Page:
Tongia et al. (Reference Tongia, Tongia and Dave47) recruited fifteen subjects with T2D and divided them into three equal groups. Apart from diagnostic label and age, inclusion criteria were not defined. FBS and PPS levels were measured in subjects before intervention, and these data were then used as controls. The three groups then received metformin, glibenclamide, and metformin+glibenclamide, respectively, for 7 d before the FBS and PPS values were measured. In the next 7 d, subjects received oral hypoglycaemic medications at half dose, plus a standard dose of MC fruit extract twice per d (given in the dose of 200 mg twice daily) and FBS and PPS levels were measured again. Results showed reductions in both FBS and PPS levels after oral hypoglycaemics and a further reduction with MC extract. The quoted P values, although significant, have to be considered against the small sample size of fifteen subjects. Worth noting is that this study used a within-subject design and there was no clear mention of the inclusion criteria. In addition, there was no justification of the sample size and study power. As this study is not a randomised trial, it cannot be rated with a Jadad score.
Baldwa et al. study
Baldwa et al. (Reference Baldwa, Bhandari and Pangaria36) recruited fourteen diabetic subjects (type 1 diabetes (T1D) and T2D) with five healthy volunteers and investigated the effect of an insulin-like substance extracted from MC fruit that was coined the ‘vegetable insulin’. Nine diabetic subjects received subcutaneous injection of the ‘vegetable insulin’ according to a sliding scale (exact dosage not mentioned). Five other diabetic patients together with five healthy volunteers acted as controls and received a placebo injection (nature of placebo not mentioned). In the trial group, there was a 21·5 % reduction in blood glucose at 30 min, 49·2 % reduction at 4 h and 28 % reduction at 12 h, as compared with pre-injection levels. Those who received placebo showed a 5 % decrease in glucose level irrespective of whether they were diabetic or healthy controls. Despite the significant results, this study suffered methodological limitations. There was no clear randomisation protocol; investigators and subjects were not blinded; baseline characteristics of the subjects were not uniform, either in their pathology (both T1D and T2D in the trial group), or their severity (baseline glucose levels varied from 2100 to 2950 g/l (210 to 295 mg/dl)). In addition, the control arm was also heterogeneous (both healthy and diabetic patients). Again, this is not a randomised trial and cannot be rated with a Jadad score.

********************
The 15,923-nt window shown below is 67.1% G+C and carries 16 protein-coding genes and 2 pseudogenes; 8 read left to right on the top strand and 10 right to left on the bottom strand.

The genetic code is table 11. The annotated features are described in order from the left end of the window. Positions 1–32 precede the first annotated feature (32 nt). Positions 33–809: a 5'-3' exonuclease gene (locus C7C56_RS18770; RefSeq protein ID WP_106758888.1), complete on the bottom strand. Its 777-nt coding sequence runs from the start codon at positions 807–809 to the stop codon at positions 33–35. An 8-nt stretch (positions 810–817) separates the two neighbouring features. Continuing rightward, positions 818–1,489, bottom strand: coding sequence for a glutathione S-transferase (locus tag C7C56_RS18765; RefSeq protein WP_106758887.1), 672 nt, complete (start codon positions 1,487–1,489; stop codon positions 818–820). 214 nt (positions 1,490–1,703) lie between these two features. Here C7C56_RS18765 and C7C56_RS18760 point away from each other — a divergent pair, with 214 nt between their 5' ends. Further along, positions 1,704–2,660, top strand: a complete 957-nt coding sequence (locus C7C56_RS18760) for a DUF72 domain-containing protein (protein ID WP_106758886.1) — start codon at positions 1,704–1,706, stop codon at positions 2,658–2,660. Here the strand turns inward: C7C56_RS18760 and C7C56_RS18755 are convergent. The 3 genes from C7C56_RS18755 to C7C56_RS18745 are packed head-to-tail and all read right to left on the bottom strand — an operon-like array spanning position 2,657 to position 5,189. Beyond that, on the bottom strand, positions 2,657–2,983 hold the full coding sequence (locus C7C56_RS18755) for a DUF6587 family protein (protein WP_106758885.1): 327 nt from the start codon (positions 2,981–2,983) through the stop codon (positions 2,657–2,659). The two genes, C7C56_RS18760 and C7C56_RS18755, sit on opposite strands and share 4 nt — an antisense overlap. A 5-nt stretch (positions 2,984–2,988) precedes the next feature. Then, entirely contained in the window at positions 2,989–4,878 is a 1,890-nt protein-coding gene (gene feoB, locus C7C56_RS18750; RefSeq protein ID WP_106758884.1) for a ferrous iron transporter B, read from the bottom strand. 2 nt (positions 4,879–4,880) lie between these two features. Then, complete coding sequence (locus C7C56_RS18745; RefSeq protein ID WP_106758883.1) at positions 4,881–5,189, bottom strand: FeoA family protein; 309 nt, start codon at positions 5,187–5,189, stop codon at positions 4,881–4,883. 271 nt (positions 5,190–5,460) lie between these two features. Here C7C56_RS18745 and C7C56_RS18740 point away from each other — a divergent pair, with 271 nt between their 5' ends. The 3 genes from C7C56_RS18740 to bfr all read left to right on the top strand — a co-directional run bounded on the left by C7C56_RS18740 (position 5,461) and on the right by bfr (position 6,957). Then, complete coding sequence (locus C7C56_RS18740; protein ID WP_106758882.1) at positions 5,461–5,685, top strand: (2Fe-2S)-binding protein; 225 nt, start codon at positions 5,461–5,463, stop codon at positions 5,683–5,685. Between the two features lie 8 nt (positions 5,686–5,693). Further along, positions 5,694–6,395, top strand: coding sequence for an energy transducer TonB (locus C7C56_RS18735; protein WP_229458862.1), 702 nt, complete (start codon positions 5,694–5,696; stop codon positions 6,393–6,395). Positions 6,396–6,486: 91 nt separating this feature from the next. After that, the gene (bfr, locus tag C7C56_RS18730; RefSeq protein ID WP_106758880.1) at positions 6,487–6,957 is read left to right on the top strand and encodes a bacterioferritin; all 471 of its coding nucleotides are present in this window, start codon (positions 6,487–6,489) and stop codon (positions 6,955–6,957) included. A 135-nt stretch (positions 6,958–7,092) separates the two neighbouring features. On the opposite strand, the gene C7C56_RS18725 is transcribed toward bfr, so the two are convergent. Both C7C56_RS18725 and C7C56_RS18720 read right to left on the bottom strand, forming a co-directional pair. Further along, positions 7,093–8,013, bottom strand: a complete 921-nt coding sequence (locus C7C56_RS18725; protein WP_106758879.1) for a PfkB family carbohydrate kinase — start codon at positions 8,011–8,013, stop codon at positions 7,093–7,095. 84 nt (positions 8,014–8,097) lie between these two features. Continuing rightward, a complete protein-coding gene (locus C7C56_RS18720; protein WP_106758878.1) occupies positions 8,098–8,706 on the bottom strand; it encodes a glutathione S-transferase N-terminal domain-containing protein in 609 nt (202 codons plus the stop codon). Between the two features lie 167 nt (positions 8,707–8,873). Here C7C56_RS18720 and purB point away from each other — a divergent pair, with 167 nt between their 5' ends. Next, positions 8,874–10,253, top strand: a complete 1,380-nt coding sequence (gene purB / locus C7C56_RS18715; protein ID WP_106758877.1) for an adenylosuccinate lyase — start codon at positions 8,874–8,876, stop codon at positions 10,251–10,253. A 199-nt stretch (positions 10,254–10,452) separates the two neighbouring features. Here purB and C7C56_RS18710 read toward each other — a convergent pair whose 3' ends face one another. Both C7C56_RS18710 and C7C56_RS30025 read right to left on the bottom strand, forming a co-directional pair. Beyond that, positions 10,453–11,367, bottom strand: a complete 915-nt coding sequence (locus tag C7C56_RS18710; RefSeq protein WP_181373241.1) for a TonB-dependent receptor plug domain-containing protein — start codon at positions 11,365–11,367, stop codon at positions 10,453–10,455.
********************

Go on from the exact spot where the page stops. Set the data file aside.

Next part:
Ahmad et al. study
Ahmad et al. (Reference Ahmad, Hassan and Halder44) studied the effect of MC in a case series of 100 T2D subjects (fifty-eight males and forty-two females). The inclusion criteria were explicit and baseline characteristics of all subjects were statistically comparable. Subjects were instructed to stop their existing oral medications for 3 d before the trial as a washout. Fasting (s1) and postprandial blood sugar (s2) levels were measured on day 1. On day 2, fasting blood sugar was measured again (s3), and all subjects ingested a drink made from freshly blended MC fruit (dosage varied according to the body weight of subjects). Blood sugar was measured 1 h (s4) afterwards, followed by a postprandial measurement in another 2 h (s5). The control groups were s1, s2 and s3 as compared with the trial groups of s4 and s5. Results showed an 18 % mean reduction both in fasting and postprandial sugar levels across 86 % of all subjects. Despite the good sample size, this study used the same subjects as controls and trials. There was no mention of adverse effects or dropouts, although the authors did discuss limitations, such as lack of supervision for subjects to carry out instructions at home. Therefore, this study showed a flawed methodological design. Being a case series, it cannot be rated with the Jadad score.